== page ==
BOSTON—It’s been nearly 20 years now since swinging space reporter Ulala made her stylish, retro-futuristic, musical-theater melodrama debut in for the Dreamcast. In the years since, we’ve only seen her and her crew in an underpromoted sequel and a handful of Sega-centric cameos.
That long absence will finally end later this year with for PlayStation VR.
I was one of the first people to try the game out at PAX East this morning and the demo was a welcoming, familiar, and all-encompassing jump back into the series’ unique world.
First things first—no, you don’t get to play as Ulala. Instead, you’re a similarly outfitted, silent cub reporter shadowing her for a day on the job (as a 36-year-old man, looking down at that provocative outfit from my first-person VR perspective is… interesting, to say the least). Ulala’s voice is noticeably different from the original games—her original voice actress has been notoriously hard to track down—but the sound-alike is close enough to not be distracting.
The demo starts with a quick tutorial that has you mirroring Ulala’s basic moves with two handheld PlayStation Move controllers. That means gesturing up, down, left, right, and forward in time with the music, Simon Says-style (the familiar brassy ’60s hit makes a welcome return for the demo). You also get a few new moves in VR: dodging your entire body left, right, and down to avoid incoming shots, for instance, or waving your hands above your head briefly to charge up a shot.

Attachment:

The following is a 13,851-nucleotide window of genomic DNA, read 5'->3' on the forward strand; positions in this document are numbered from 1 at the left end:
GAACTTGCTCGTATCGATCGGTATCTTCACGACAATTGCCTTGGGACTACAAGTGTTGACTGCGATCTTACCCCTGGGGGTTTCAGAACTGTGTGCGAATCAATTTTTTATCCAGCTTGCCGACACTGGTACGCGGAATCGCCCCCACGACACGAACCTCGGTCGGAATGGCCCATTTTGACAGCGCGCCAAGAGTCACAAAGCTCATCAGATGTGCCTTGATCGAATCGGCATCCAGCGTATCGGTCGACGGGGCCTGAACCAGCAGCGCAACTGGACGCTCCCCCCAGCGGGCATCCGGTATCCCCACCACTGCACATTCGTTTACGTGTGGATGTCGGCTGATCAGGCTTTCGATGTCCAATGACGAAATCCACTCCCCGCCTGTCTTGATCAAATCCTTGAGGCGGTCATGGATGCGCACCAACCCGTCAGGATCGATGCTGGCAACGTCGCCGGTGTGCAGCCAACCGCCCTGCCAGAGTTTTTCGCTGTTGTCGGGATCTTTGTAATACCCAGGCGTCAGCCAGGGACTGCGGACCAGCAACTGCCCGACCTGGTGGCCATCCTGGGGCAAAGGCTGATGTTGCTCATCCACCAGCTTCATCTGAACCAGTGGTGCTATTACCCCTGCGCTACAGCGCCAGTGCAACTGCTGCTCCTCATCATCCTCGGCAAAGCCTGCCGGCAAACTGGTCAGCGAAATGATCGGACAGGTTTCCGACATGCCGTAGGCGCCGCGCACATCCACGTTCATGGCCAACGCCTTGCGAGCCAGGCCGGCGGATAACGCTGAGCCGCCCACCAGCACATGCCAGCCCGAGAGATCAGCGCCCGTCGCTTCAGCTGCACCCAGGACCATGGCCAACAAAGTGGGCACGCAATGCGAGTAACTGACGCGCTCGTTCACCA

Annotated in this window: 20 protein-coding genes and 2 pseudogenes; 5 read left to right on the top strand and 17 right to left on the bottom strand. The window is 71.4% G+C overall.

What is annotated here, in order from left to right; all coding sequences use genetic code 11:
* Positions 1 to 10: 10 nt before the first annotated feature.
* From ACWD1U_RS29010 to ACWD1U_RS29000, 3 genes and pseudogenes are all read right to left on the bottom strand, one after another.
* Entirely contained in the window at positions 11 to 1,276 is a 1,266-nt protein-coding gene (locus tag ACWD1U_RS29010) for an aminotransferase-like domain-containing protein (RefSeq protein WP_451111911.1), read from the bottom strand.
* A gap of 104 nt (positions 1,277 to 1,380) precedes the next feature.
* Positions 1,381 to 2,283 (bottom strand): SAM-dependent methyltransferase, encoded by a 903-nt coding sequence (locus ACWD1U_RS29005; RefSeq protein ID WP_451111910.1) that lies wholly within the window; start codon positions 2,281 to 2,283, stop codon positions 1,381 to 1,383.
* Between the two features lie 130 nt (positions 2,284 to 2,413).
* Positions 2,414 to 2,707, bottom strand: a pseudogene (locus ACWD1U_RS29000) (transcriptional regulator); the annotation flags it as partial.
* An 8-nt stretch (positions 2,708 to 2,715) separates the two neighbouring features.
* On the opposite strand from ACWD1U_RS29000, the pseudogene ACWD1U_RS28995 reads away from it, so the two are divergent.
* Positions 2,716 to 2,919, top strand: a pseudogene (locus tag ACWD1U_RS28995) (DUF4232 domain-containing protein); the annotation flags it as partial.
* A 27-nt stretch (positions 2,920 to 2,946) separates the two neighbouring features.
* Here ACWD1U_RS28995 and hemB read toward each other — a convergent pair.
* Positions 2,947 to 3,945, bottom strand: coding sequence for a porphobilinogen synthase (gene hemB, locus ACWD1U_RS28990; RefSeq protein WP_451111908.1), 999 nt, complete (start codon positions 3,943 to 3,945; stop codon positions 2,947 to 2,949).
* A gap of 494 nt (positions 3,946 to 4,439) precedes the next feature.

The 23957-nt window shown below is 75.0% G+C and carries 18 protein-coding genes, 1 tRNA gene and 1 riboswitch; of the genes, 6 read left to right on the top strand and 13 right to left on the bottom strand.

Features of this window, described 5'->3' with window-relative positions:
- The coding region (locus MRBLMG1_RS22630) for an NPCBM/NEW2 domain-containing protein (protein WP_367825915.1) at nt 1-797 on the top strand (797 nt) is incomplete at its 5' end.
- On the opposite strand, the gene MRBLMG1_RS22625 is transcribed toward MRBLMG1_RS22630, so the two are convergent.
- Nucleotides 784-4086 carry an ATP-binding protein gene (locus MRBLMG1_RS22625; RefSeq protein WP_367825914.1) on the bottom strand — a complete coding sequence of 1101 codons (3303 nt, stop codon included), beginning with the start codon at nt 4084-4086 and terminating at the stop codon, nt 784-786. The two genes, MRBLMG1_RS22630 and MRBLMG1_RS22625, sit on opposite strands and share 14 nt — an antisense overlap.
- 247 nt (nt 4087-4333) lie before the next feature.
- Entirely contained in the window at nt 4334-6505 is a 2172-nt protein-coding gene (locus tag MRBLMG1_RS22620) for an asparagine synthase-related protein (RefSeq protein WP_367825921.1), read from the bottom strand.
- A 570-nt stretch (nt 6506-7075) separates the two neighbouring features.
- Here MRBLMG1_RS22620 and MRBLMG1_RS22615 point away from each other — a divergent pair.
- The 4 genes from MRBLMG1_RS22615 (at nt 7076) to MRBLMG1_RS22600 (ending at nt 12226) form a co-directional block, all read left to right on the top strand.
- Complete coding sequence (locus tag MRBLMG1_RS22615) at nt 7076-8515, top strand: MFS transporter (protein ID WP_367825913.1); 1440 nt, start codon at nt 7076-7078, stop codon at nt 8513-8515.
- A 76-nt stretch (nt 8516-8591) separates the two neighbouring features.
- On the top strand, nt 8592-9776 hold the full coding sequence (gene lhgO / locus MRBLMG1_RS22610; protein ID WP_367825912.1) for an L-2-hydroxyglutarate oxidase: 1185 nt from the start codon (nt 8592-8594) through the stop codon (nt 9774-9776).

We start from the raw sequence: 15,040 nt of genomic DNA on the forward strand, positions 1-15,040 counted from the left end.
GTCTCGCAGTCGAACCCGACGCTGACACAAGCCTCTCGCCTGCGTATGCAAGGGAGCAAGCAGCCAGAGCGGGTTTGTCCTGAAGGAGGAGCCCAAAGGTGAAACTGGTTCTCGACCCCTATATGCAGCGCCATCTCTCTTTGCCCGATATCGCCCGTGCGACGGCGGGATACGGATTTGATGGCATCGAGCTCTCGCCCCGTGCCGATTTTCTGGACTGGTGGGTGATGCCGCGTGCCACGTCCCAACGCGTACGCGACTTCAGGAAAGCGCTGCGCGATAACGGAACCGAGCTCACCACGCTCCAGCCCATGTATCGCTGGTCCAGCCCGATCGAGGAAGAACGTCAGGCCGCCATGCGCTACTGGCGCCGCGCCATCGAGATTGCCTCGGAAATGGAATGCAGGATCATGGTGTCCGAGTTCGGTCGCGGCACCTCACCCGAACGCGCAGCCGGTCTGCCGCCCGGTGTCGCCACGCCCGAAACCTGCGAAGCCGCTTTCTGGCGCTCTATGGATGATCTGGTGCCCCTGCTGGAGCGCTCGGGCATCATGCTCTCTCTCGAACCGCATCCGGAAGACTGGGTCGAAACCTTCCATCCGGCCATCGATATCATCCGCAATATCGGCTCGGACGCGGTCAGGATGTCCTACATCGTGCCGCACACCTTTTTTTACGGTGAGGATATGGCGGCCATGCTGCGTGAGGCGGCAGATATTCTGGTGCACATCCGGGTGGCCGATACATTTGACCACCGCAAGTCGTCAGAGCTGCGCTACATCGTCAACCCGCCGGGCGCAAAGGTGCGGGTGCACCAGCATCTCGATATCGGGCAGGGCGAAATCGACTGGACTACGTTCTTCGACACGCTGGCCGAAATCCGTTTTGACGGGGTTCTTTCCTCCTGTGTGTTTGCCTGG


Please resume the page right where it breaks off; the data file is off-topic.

After the tutorial, it’s right off to a (slightly empty) fully 3D version of the familiar, stark white spaceport from the first stage of the original game. The brightly colored Morolians have once again hypnotized some citizens and forced them to dance, and it’s up to you and Ulala to set journalistic distance aside and save them.
Ulala walks in from behind you and takes position just to the side, letting you grab a quick glance and mimic her moves during the timed sequences. There’s also a 2D screen floating off to the right, giving you a third-person view of Ulala and your dancer to center your timing a bit. A subtle bell sound after each individual move helps you judge whether or not your moves are landing with the correct timing.
The call-and-response experience is extremely familiar to rhythm-game fans, but it’s also reborn thanks to the motion and perspective of VR. Actually moving along with the music ends up much more engrossing than simply tapping buttons to control Ulala, and there’s something a little magical about throwing both arms forward and seeing those perfectly timed, glittery power beams fly out and obliterate some Morolians. Even though my feet weren’t tracked, I found myself moving almost instinctively in the same kind of full body poses Ulala makes and bobbing to the music between sections.
The early demo still ran into some tracking problems during my short ten-minute session (which I blame for my final 85 percent rating), and the introductory rhythmic patterns were a bit simple, as you might expect for the beginning of the game. Still, as the demo faded away with a glimpse of Coco Tapioca’s imposing, rotund presence, I found myself wanting to keep playing. This quick taste got me looking forward to seeing some more new first-person VR takes on ‘s distinct style.